Imagine your data: your social media posts, your blog entries, your clicks, shares, and newsfeeds. Now take all of that off the screen. If our digital lives had an actual physical form and didn't look like whatever filtered, altered and perfected images we choose to share? How would it feel, how would it move, and how would it look?
In Morgan Blair's paintings, our digital experiences exist as amorphous blobs of kaleidoscopic color, floating on an unfinished Photoshop canvas and littered with textures that don't seem to make sense at first glance.
Blair, who studied illustration at RISD, creates large-scale paintings with fantastical, dystopian titles like 14 Real Life Billionaires You Won't Believe Really Exist and Decide the Fate of the Free World on Behalf of the Cast of 'The Real World: Middle Earth,' Including Fashion Santa, Big Pharma, Whoever Starred In 'Maniac Cop 3,' an Actual Ghoul, and a Cartoon Evangelical Kangaroo! Click Here and Comment AMEN to Live out the Rest of Your Life as a Golden Retriever! that are equal parts Vonnegut and ClickHole.
The paintings aim to explore the relationship between personhood and the internet. "We compulsively feed our realities into social media, YouTube, Craigslist, and blogs, and what gets regurgitated back to us is this hilarious algorithmic Human Experience Derivative Product," Blair says."It's just absurd on every level, taking the form of spam emails, click-bait articles, fake news, advertisements—a whole slurry of pernicious fantasy."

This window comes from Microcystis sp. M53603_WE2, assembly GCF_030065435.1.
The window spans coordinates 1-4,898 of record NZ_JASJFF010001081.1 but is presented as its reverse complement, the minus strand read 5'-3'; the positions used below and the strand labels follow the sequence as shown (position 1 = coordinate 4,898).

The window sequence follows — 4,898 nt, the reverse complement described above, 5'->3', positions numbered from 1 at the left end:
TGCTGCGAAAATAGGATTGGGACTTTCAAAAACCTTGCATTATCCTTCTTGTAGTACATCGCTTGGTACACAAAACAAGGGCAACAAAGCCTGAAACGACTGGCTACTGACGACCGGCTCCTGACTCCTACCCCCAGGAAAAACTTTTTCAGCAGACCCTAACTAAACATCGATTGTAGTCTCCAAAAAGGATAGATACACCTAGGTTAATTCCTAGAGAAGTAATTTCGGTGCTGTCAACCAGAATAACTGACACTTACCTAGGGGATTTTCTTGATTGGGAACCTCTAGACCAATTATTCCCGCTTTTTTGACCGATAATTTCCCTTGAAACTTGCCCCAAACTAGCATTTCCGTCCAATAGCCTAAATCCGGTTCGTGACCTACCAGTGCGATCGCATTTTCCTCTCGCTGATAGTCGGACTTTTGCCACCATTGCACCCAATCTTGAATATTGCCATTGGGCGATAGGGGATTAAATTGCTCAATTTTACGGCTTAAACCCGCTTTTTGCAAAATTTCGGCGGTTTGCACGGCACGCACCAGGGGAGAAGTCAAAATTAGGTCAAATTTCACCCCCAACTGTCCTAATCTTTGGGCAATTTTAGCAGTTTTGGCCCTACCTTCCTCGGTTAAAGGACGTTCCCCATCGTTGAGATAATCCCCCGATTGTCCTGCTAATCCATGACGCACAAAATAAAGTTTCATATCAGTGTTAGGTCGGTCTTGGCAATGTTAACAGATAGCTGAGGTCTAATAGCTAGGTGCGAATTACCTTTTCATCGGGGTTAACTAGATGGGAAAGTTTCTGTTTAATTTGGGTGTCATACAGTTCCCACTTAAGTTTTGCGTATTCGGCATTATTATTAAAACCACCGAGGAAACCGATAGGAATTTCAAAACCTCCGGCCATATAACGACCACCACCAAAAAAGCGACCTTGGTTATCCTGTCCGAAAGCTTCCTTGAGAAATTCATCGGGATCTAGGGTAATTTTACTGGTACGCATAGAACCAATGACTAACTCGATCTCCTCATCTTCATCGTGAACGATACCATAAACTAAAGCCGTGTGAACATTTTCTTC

Blair says that her fascination with this cycle of digital human experience is what moves her art forward. She goes "back and forth between familiar and abstract forms" in an attempt to "study and understand" what it means to be human online, to project an image and to have that image projected back to you.
The unusual shapes in Blair's paintings are distorted versions of forms she saves from the internet—sources are as varied as YouTube videos, blogs, or the "free stuff" ads on Craigslist. She says she looks specifically for images of "aesthetically pleasing cacophony and rotten fruit." She manipulates the images until they are virtually unrecognizable—or at least only recognizable to viewers willing to make creative visual leaps.
When planning her paintings, the process is varied. Blair says in the past she has planned out some of her paintings completely in Photoshop, allowing each aspect an opportunity for change. But recently her work flow has become more free flowing and spontaneous.
"I'm trying to lean into the weird brain freeze of not knowing what to do next or how to solve a problem in a painting, without getting stuck and abandoning it," Blair says. "What I'm learning is that I make weirder decisions when I fly by the seat of my pants, and the painting feels more personal and interesting to investigate in the end when everything isn't so consistent and predictable."
"When I have to solve problems in the moment, on the canvas, the results are weirder and more mysterious."